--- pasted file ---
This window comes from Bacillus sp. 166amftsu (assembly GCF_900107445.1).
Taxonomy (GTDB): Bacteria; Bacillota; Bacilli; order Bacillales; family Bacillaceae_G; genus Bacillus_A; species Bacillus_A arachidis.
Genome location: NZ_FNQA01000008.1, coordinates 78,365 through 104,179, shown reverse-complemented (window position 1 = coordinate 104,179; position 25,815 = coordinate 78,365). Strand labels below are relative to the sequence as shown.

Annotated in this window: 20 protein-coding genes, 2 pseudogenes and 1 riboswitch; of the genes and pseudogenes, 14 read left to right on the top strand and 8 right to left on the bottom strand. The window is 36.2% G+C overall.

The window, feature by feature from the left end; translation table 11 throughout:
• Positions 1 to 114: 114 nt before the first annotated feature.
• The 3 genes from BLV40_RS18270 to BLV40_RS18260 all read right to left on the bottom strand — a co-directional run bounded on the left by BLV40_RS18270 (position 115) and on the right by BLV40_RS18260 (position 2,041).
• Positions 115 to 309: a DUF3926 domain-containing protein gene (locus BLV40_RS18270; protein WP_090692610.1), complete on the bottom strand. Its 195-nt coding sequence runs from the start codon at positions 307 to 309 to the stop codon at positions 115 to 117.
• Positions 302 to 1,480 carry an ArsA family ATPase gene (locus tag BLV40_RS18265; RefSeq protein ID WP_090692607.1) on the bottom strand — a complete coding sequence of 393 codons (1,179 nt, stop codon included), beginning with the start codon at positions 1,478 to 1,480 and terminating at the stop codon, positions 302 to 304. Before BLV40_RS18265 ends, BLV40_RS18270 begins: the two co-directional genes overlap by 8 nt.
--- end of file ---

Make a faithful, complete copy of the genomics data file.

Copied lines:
This window comes from Bacillus sp. 166amftsu (assembly GCF_900107445.1).
Taxonomy (GTDB): Bacteria; Bacillota; Bacilli; order Bacillales; family Bacillaceae_G; genus Bacillus_A; species Bacillus_A arachidis.
Genome location: NZ_FNQA01000008.1, coordinates 78,365 through 104,179, shown reverse-complemented (window position 1 = coordinate 104,179; position 25,815 = coordinate 78,365). Strand labels below are relative to the sequence as shown.

Annotated in this window: 20 protein-coding genes, 2 pseudogenes and 1 riboswitch; of the genes and pseudogenes, 14 read left to right on the top strand and 8 right to left on the bottom strand. The window is 36.2% G+C overall.

The window, feature by feature from the left end; translation table 11 throughout:
• Positions 1 to 114: 114 nt before the first annotated feature.
• The 3 genes from BLV40_RS18270 to BLV40_RS18260 all read right to left on the bottom strand — a co-directional run bounded on the left by BLV40_RS18270 (position 115) and on the right by BLV40_RS18260 (position 2,041).
• Positions 115 to 309: a DUF3926 domain-containing protein gene (locus BLV40_RS18270; protein WP_090692610.1), complete on the bottom strand. Its 195-nt coding sequence runs from the start codon at positions 307 to 309 to the stop codon at positions 115 to 117.
• Positions 302 to 1,480 carry an ArsA family ATPase gene (locus tag BLV40_RS18265; RefSeq protein ID WP_090692607.1) on the bottom strand — a complete coding sequence of 393 codons (1,179 nt, stop codon included), beginning with the start codon at positions 1,478 to 1,480 and terminating at the stop codon, positions 302 to 304. Before BLV40_RS18265 ends, BLV40_RS18270 begins: the two co-directional genes overlap by 8 nt.